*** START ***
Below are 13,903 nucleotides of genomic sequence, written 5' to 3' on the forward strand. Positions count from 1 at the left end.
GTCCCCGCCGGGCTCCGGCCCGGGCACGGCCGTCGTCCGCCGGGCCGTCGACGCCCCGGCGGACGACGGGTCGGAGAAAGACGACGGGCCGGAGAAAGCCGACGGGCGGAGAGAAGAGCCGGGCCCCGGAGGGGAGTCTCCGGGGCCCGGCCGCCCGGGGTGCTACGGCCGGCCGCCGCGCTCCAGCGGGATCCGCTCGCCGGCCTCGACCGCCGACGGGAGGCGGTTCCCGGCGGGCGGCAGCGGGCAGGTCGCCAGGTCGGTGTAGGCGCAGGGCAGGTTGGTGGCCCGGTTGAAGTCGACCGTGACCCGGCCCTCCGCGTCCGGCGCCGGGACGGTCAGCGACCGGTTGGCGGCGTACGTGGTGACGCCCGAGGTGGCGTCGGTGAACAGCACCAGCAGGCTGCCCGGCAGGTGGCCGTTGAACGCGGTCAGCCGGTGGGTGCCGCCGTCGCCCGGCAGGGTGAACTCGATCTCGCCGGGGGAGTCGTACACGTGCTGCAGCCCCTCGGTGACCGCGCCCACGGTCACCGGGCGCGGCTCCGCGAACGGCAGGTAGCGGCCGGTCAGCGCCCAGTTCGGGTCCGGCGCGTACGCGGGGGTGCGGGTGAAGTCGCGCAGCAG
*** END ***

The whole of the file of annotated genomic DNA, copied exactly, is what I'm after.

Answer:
Below are 13,903 nucleotides of genomic sequence, written 5' to 3' on the forward strand. Positions count from 1 at the left end.
GTCCCCGCCGGGCTCCGGCCCGGGCACGGCCGTCGTCCGCCGGGCCGTCGACGCCCCGGCGGACGACGGGTCGGAGAAAGACGACGGGCCGGAGAAAGCCGACGGGCGGAGAGAAGAGCCGGGCCCCGGAGGGGAGTCTCCGGGGCCCGGCCGCCCGGGGTGCTACGGCCGGCCGCCGCGCTCCAGCGGGATCCGCTCGCCGGCCTCGACCGCCGACGGGAGGCGGTTCCCGGCGGGCGGCAGCGGGCAGGTCGCCAGGTCGGTGTAGGCGCAGGGCAGGTTGGTGGCCCGGTTGAAGTCGACCGTGACCCGGCCCTCCGCGTCCGGCGCCGGGACGGTCAGCGACCGGTTGGCGGCGTACGTGGTGACGCCCGAGGTGGCGTCGGTGAACAGCACCAGCAGGCTGCCCGGCAGGTGGCCGTTGAACGCGGTCAGCCGGTGGGTGCCGCCGTCGCCCGGCAGGGTGAACTCGATCTCGCCGGGGGAGTCGTACACGTGCTGCAGCCCCTCGGTGACCGCGCCCACGGTCACCGGGCGCGGCTCCGCGAACGGCAGGTAGCGGCCGGTCAGCGCCCAGTTCGGGTCCGGCGCGTACGCGGGGGTGCGGGTGAAGTCGCGCAGCAG